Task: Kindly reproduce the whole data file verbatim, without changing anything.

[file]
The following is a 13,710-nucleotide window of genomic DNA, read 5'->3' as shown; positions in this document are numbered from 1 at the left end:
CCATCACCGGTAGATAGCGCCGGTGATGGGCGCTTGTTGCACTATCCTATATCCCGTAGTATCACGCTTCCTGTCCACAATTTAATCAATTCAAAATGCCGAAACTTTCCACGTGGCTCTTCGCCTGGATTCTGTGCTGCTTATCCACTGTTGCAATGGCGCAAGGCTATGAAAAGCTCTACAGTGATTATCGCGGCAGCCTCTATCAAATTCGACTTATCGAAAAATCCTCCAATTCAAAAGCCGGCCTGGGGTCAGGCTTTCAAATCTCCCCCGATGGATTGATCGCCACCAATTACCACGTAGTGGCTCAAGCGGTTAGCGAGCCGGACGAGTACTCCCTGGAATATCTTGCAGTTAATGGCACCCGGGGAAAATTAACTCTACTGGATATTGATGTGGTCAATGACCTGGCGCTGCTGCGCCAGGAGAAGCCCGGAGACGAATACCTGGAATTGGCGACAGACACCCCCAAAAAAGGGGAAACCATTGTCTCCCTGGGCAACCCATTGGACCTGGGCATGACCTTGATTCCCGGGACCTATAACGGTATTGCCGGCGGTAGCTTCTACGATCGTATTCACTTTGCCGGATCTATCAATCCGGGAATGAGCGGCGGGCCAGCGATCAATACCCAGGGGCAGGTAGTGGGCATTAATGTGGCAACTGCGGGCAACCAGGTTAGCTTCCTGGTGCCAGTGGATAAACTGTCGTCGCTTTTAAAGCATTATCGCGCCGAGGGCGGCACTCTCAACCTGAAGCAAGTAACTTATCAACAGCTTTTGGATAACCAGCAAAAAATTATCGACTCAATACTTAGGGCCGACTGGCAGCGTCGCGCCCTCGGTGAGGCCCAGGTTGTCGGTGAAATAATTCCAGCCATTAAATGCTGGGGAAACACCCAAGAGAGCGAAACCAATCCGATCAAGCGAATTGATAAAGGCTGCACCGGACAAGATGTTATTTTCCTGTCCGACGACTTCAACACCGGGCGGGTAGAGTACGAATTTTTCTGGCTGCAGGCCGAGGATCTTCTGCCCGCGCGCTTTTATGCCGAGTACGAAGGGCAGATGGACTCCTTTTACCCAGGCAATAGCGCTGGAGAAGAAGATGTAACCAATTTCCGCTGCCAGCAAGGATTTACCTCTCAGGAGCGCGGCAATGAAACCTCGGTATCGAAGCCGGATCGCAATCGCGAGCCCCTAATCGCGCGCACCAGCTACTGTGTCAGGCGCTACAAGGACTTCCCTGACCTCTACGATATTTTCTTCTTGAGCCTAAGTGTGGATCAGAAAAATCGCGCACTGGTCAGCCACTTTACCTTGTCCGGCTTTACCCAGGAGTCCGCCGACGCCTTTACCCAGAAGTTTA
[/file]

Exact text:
The following is a 13,710-nucleotide window of genomic DNA, read 5'->3' as shown; positions in this document are numbered from 1 at the left end:
CCATCACCGGTAGATAGCGCCGGTGATGGGCGCTTGTTGCACTATCCTATATCCCGTAGTATCACGCTTCCTGTCCACAATTTAATCAATTCAAAATGCCGAAACTTTCCACGTGGCTCTTCGCCTGGATTCTGTGCTGCTTATCCACTGTTGCAATGGCGCAAGGCTATGAAAAGCTCTACAGTGATTATCGCGGCAGCCTCTATCAAATTCGACTTATCGAAAAATCCTCCAATTCAAAAGCCGGCCTGGGGTCAGGCTTTCAAATCTCCCCCGATGGATTGATCGCCACCAATTACCACGTAGTGGCTCAAGCGGTTAGCGAGCCGGACGAGTACTCCCTGGAATATCTTGCAGTTAATGGCACCCGGGGAAAATTAACTCTACTGGATATTGATGTGGTCAATGACCTGGCGCTGCTGCGCCAGGAGAAGCCCGGAGACGAATACCTGGAATTGGCGACAGACACCCCCAAAAAAGGGGAAACCATTGTCTCCCTGGGCAACCCATTGGACCTGGGCATGACCTTGATTCCCGGGACCTATAACGGTATTGCCGGCGGTAGCTTCTACGATCGTATTCACTTTGCCGGATCTATCAATCCGGGAATGAGCGGCGGGCCAGCGATCAATACCCAGGGGCAGGTAGTGGGCATTAATGTGGCAACTGCGGGCAACCAGGTTAGCTTCCTGGTGCCAGTGGATAAACTGTCGTCGCTTTTAAAGCATTATCGCGCCGAGGGCGGCACTCTCAACCTGAAGCAAGTAACTTATCAACAGCTTTTGGATAACCAGCAAAAAATTATCGACTCAATACTTAGGGCCGACTGGCAGCGTCGCGCCCTCGGTGAGGCCCAGGTTGTCGGTGAAATAATTCCAGCCATTAAATGCTGGGGAAACACCCAAGAGAGCGAAACCAATCCGATCAAGCGAATTGATAAAGGCTGCACCGGACAAGATGTTATTTTCCTGTCCGACGACTTCAACACCGGGCGGGTAGAGTACGAATTTTTCTGGCTGCAGGCCGAGGATCTTCTGCCCGCGCGCTTTTATGCCGAGTACGAAGGGCAGATGGACTCCTTTTACCCAGGCAATAGCGCTGGAGAAGAAGATGTAACCAATTTCCGCTGCCAGCAAGGATTTACCTCTCAGGAGCGCGGCAATGAAACCTCGGTATCGAAGCCGGATCGCAATCGCGAGCCCCTAATCGCGCGCACCAGCTACTGTGTCAGGCGCTACAAGGACTTCCCTGACCTCTACGATATTTTCTTCTTGAGCCTAAGTGTGGATCAGAAAAATCGCGCACTGGTCAGCCACTTTACCTTGTCCGGCTTTACCCAGGAGTCCGCCGACGCCTTTACCCAGAAGTTTA